Trigonometry, Plane and Spherical: With the Construction and Application of Logarithms
Kimber and Conrad, 1810 - Trigonometry - 125 pages
What people are saying - Write a review
We haven't found any reviews in the usual places.
Other editions - View all
Common terms and phrases
added arch base called centre circle co-s co-sine AC co-tang common Comp complement consequently COROLLARY describe the circle diameter difference distance draw drawn equal evident excess extremes follows given angle given point gives greater half the difference half the sum Hence hypothenuse inclination intercepted intersect join known less line of measures logarithm manifest meeting minute Moreover oblique opposite parallel passing perpendicular plane of projection plane triangle ABC pole primitive PROB produced projecting point PROP proportion proposed proposition radius rectangle respectively right line RULE secant semi-tangents sides similar sine sine AC sphere supposed tang tangent of half Theor THEOREM triangle ABC fig Trigonometry vertical angle whence
Page 2 - An Act for the Encouragement of Learning, by securing the copies of Maps, Charts, and Books, to the authors and proprietors of such copies during the time* therein mentioned," and extending the benefits thereof to the arts of designing, engraving, and etching historical and other prints.
Page 2 - Co. of the said district, have deposited in this office the title of a book, the right whereof they claim as proprietors, in the words following, to wit : " Tadeuskund, the Last King of the Lenape. An Historical Tale." In conformity to the Act of the Congress of the United States...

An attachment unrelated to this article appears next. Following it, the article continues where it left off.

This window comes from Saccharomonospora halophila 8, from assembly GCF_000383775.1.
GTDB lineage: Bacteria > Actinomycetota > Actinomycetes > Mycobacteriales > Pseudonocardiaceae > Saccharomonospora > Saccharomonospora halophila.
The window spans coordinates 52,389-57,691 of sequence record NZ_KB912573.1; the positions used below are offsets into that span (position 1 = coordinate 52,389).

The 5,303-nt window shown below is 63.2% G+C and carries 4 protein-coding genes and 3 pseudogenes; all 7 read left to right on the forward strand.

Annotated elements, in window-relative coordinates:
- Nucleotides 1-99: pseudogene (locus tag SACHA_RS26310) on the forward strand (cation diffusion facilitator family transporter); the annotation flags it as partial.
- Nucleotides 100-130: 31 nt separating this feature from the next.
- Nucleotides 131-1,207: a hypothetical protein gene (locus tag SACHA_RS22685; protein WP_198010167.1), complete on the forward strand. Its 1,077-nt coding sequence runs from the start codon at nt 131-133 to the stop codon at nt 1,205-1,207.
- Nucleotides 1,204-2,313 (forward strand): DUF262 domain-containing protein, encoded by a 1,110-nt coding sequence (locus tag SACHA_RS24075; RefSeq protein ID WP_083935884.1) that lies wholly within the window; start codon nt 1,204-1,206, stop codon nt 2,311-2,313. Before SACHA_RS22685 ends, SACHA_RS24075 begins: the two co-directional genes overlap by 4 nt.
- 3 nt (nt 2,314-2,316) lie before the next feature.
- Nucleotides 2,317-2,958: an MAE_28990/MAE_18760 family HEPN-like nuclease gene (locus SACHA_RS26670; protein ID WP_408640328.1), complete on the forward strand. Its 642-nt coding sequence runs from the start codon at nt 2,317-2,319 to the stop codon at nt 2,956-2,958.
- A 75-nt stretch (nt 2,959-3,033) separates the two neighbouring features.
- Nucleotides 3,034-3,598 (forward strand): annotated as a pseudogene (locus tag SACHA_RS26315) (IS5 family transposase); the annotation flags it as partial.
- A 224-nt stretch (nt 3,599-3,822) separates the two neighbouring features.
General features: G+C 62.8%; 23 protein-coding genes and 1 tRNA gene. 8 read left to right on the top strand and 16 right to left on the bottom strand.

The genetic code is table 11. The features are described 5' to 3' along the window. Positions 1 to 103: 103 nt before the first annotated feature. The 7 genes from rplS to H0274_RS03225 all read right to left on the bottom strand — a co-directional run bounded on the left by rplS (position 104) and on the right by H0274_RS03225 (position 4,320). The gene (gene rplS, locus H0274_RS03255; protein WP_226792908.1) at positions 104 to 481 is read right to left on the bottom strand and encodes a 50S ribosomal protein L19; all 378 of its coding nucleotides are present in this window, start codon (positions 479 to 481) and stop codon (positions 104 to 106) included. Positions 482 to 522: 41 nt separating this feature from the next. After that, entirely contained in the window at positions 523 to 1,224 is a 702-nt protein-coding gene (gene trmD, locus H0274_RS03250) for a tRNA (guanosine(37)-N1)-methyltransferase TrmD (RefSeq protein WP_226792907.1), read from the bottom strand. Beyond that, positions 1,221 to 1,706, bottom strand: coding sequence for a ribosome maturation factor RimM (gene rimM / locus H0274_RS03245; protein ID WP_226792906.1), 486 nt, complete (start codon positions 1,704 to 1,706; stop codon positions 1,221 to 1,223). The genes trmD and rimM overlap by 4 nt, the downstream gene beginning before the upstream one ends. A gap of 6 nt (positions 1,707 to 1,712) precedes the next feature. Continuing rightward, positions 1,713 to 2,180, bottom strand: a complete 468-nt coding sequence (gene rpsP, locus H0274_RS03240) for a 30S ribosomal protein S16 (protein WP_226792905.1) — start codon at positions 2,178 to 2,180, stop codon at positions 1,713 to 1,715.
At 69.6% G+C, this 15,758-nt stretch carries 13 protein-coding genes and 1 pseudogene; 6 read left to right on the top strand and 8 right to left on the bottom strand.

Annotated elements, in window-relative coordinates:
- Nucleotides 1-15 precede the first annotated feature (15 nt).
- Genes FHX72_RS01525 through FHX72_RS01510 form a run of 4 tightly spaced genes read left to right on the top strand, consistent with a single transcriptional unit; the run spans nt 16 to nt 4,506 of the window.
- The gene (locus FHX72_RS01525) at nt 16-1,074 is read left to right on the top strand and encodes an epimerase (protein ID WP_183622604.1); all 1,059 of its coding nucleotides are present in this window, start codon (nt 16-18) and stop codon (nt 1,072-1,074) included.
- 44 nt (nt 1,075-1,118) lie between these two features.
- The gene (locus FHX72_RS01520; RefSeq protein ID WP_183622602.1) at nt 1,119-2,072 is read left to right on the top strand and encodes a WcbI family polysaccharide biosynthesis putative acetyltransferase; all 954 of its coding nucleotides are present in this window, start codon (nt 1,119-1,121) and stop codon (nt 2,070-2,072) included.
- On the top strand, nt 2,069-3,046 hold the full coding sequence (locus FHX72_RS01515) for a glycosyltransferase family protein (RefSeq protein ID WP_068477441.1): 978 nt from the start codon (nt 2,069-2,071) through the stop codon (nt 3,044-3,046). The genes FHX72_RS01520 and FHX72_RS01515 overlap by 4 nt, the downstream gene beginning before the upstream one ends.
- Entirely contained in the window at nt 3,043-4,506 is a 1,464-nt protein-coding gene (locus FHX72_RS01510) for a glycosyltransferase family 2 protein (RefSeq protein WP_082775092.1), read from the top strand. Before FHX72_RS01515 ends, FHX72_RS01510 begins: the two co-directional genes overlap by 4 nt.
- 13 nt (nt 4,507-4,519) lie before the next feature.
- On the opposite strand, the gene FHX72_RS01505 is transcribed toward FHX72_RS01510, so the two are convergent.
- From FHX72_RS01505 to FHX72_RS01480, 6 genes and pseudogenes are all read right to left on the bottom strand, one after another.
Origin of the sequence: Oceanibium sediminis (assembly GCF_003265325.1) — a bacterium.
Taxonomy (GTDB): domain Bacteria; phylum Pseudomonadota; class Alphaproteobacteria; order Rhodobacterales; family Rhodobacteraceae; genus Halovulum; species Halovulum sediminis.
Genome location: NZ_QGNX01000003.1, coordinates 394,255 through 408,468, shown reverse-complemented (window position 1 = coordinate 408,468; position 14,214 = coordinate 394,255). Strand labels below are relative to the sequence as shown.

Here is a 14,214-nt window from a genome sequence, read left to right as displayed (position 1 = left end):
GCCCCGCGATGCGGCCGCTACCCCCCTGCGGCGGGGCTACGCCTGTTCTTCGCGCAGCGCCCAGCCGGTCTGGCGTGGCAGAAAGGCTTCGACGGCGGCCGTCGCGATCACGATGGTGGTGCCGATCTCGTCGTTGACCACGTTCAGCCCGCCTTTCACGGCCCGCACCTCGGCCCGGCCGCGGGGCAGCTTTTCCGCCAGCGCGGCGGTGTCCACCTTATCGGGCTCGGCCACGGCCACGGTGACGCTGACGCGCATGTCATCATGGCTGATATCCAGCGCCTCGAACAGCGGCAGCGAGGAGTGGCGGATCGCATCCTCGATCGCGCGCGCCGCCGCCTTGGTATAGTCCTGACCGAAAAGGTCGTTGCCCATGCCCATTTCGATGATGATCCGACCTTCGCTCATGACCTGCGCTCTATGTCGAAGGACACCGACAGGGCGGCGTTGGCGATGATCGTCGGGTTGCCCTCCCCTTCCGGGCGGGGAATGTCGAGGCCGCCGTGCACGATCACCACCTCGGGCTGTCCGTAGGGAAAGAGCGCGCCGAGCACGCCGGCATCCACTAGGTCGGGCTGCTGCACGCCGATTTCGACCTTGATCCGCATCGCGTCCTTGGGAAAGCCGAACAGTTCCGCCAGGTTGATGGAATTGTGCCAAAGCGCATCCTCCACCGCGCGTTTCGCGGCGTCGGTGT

Page 9 - Plane Triangle, As the Sum of any two Sides ; Is to their Difference ; So is the Tangent of half the Sum of the two opposite Angles ; To the Tangent of half the Difference between them.
Page 5 - The circumference of every circle is supposed to be divided into 360 equal parts, called degrees ; and each degree into 60 equal parts, called minutes ; and each minute into 60 equal parts, called seconds ; and these into thirds, &c.
Page 7 - Canon, is a table showing the length of the sine, tangent, and secant, to every degree and minute of the quadrant, with respect to the radius, which is expressed by unity or 1, with any number of ciphers.
Page 32 - TO THEIR DIFFERENCE ; So IS THE TANGENT OF HALF THE SUM OF THE OPPOSITE ANGLES', To THE TANGENT OF HALF THEIR DIFFERENCE.
Page 38 - In a right angled spherical triangle, the rectangle under the radius and the sine of the middle part, is equal to the rectangle under the tangents of the adjacent parts ; or', to the rectangle under the cosines of the opposite parts.
Page 89 - ... projection is that of a meridian, or one parallel thereto, and the point of sight is assumed at an infinite distance on a line normal to the plane of projection and passing through the center of the sphere. A circle which is parallel to the plane of projection is projected into an equal circle, a circle perpendicular to the plane of projection is projected into a right line equal in length to the diameter of the projected circle; a circle in any other position is projected into an ellipse, whose...
Page 48 - The sum of the logarithms of any two numbers is equal to the logarithm of their product. Therefore, the addition of logarithms corresponds to the multiplication of their numbers.
Page 38 - The rectangle of the radius, and sine of the middle part, is equal to the rectangle of the tangents of the two EXTREMES CONJUNCT, and to that of the cosines of the two EXTREMES DISJUNCT.